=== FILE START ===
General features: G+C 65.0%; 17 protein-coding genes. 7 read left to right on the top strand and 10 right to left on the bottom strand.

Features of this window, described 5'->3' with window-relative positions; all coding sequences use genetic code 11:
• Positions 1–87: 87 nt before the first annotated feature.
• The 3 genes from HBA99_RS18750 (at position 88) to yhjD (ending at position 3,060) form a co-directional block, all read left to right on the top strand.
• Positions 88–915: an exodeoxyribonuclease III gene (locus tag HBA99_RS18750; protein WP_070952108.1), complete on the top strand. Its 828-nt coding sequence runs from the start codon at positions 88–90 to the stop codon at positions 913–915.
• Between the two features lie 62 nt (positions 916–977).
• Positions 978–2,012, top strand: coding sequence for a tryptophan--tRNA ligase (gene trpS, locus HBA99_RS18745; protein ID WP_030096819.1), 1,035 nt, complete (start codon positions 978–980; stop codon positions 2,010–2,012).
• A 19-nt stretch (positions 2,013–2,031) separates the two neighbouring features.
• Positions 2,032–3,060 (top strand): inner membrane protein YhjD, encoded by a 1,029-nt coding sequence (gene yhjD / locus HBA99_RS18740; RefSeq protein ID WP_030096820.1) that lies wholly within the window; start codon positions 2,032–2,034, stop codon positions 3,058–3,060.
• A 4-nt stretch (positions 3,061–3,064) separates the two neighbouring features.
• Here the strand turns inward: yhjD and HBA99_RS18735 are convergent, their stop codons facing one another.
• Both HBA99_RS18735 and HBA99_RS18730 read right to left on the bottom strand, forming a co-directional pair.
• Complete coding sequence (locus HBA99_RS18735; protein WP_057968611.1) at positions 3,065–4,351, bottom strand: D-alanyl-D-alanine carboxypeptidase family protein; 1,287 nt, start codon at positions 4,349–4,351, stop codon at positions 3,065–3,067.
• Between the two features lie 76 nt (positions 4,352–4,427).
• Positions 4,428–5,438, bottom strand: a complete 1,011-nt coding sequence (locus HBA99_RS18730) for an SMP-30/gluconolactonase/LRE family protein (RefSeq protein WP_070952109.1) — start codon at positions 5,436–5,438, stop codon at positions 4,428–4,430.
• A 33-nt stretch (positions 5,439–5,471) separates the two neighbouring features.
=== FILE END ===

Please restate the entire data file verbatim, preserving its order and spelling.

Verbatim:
General features: G+C 65.0%; 17 protein-coding genes. 7 read left to right on the top strand and 10 right to left on the bottom strand.

Features of this window, described 5'->3' with window-relative positions; all coding sequences use genetic code 11:
• Positions 1–87: 87 nt before the first annotated feature.
• The 3 genes from HBA99_RS18750 (at position 88) to yhjD (ending at position 3,060) form a co-directional block, all read left to right on the top strand.
• Positions 88–915: an exodeoxyribonuclease III gene (locus tag HBA99_RS18750; protein WP_070952108.1), complete on the top strand. Its 828-nt coding sequence runs from the start codon at positions 88–90 to the stop codon at positions 913–915.
• Between the two features lie 62 nt (positions 916–977).
• Positions 978–2,012, top strand: coding sequence for a tryptophan--tRNA ligase (gene trpS, locus HBA99_RS18745; protein ID WP_030096819.1), 1,035 nt, complete (start codon positions 978–980; stop codon positions 2,010–2,012).
• A 19-nt stretch (positions 2,013–2,031) separates the two neighbouring features.
• Positions 2,032–3,060 (top strand): inner membrane protein YhjD, encoded by a 1,029-nt coding sequence (gene yhjD / locus HBA99_RS18740; RefSeq protein ID WP_030096820.1) that lies wholly within the window; start codon positions 2,032–2,034, stop codon positions 3,058–3,060.
• A 4-nt stretch (positions 3,061–3,064) separates the two neighbouring features.
• Here the strand turns inward: yhjD and HBA99_RS18735 are convergent, their stop codons facing one another.
• Both HBA99_RS18735 and HBA99_RS18730 read right to left on the bottom strand, forming a co-directional pair.
• Complete coding sequence (locus HBA99_RS18735; protein WP_057968611.1) at positions 3,065–4,351, bottom strand: D-alanyl-D-alanine carboxypeptidase family protein; 1,287 nt, start codon at positions 4,349–4,351, stop codon at positions 3,065–3,067.
• Between the two features lie 76 nt (positions 4,352–4,427).
• Positions 4,428–5,438, bottom strand: a complete 1,011-nt coding sequence (locus HBA99_RS18730) for an SMP-30/gluconolactonase/LRE family protein (RefSeq protein WP_070952109.1) — start codon at positions 5,436–5,438, stop codon at positions 4,428–4,430.
• A 33-nt stretch (positions 5,439–5,471) separates the two neighbouring features.